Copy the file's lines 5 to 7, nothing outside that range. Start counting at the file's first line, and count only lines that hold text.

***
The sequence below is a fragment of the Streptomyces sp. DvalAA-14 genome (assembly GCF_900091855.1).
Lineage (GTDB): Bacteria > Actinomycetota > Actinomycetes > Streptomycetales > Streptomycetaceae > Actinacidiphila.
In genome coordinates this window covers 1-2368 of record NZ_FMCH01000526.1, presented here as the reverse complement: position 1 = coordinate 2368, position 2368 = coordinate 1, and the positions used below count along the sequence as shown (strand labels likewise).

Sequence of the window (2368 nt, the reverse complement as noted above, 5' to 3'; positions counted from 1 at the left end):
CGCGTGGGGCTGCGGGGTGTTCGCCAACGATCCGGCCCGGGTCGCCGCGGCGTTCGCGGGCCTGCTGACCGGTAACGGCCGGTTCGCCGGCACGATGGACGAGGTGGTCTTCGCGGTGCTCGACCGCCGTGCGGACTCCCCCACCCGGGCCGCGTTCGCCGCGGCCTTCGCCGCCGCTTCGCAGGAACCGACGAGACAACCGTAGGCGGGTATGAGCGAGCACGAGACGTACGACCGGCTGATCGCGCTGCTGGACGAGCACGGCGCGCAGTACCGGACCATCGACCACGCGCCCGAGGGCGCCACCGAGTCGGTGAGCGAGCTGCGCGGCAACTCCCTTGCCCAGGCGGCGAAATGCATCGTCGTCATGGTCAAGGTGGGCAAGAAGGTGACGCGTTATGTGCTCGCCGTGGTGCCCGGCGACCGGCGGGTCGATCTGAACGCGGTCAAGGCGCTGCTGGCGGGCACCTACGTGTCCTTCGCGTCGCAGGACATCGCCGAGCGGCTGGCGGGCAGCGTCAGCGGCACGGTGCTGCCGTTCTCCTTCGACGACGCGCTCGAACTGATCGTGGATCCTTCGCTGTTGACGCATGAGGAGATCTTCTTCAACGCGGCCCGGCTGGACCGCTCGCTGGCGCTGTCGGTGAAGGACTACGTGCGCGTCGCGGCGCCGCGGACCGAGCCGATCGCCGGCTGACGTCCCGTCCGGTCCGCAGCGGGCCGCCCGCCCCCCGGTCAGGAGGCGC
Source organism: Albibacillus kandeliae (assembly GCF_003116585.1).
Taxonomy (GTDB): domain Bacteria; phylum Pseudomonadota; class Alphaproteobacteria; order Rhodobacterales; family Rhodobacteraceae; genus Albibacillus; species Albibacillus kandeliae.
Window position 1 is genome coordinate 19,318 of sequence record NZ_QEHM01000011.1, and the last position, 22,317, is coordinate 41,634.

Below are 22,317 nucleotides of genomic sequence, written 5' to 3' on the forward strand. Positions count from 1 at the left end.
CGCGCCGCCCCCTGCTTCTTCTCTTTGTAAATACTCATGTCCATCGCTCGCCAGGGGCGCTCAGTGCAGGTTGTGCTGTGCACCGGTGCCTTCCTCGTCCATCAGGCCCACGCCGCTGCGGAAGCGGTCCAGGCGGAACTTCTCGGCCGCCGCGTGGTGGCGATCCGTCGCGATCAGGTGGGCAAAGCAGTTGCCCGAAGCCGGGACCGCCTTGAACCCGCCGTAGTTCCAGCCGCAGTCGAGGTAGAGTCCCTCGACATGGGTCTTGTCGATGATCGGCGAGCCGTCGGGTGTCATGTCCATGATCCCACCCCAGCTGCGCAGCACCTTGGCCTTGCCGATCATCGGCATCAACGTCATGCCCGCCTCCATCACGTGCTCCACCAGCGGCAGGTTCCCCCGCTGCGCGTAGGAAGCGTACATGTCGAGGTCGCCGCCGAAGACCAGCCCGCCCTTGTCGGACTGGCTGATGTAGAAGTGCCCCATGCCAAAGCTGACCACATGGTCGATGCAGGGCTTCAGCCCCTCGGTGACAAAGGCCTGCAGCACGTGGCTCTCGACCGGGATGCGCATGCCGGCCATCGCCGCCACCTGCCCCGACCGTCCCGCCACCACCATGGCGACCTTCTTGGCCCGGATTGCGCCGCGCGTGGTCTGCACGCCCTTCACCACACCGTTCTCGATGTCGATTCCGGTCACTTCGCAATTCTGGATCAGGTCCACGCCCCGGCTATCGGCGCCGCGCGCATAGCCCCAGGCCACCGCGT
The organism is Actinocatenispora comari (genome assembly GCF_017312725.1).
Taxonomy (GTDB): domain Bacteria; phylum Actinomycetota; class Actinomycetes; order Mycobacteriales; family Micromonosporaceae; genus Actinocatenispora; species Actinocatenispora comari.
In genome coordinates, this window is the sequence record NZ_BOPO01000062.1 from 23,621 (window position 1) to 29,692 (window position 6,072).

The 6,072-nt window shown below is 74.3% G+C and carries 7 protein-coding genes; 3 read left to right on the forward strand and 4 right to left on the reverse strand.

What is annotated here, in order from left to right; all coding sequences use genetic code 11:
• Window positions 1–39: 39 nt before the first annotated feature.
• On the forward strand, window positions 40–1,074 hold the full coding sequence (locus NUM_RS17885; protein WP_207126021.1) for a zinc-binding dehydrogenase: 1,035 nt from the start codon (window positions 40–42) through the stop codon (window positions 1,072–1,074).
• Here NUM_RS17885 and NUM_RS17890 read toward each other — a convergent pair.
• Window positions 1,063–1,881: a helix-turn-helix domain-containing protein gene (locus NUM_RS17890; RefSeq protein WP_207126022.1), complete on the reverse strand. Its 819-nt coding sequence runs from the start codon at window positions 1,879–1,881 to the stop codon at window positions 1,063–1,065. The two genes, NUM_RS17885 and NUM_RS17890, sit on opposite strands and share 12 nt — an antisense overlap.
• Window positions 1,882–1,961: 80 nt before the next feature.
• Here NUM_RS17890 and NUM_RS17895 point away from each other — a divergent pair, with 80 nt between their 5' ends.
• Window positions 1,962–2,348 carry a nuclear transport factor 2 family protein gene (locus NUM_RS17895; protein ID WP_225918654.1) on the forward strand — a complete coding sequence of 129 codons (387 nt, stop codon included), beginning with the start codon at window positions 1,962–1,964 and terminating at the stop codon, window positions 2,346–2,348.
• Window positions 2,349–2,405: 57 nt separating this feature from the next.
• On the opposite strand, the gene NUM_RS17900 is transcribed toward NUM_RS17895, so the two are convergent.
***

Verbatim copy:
CGCGTGGGGCTGCGGGGTGTTCGCCAACGATCCGGCCCGGGTCGCCGCGGCGTTCGCGGGCCTGCTGACCGGTAACGGCCGGTTCGCCGGCACGATGGACGAGGTGGTCTTCGCGGTGCTCGACCGCCGTGCGGACTCCCCCACCCGGGCCGCGTTCGCCGCGGCCTTCGCCGCCGCTTCGCAGGAACCGACGAGACAACCGTAGGCGGGTATGAGCGAGCACGAGACGTACGACCGGCTGATCGCGCTGCTGGACGAGCACGGCGCGCAGTACCGGACCATCGACCACGCGCCCGAGGGCGCCACCGAGTCGGTGAGCGAGCTGCGCGGCAACTCCCTTGCCCAGGCGGCGAAATGCATCGTCGTCATGGTCAAGGTGGGCAAGAAGGTGACGCGTTATGTGCTCGCCGTGGTGCCCGGCGACCGGCGGGTCGATCTGAACGCGGTCAAGGCGCTGCTGGCGGGCACCTACGTGTCCTTCGCGTCGCAGGACATCGCCGAGCGGCTGGCGGGCAGCGTCAGCGGCACGGTGCTGCCGTTCTCCTTCGACGACGCGCTCGAACTGATCGTGGATCCTTCGCTGTTGACGCATGAGGAGATCTTCTTCAACGCGGCCCGGCTGGACCGCTCGCTGGCGCTGTCGGTGAAGGACTACGTGCGCGTCGCGGCGCCGCGGACCGAGCCGATCGCCGGCTGACGTCCCGTCCGGTCCGCAGCGGGCCGCCCGCCCCCCGGTCAGGAGGCGC
Source organism: Albibacillus kandeliae (assembly GCF_003116585.1).
Taxonomy (GTDB): domain Bacteria; phylum Pseudomonadota; class Alphaproteobacteria; order Rhodobacterales; family Rhodobacteraceae; genus Albibacillus; species Albibacillus kandeliae.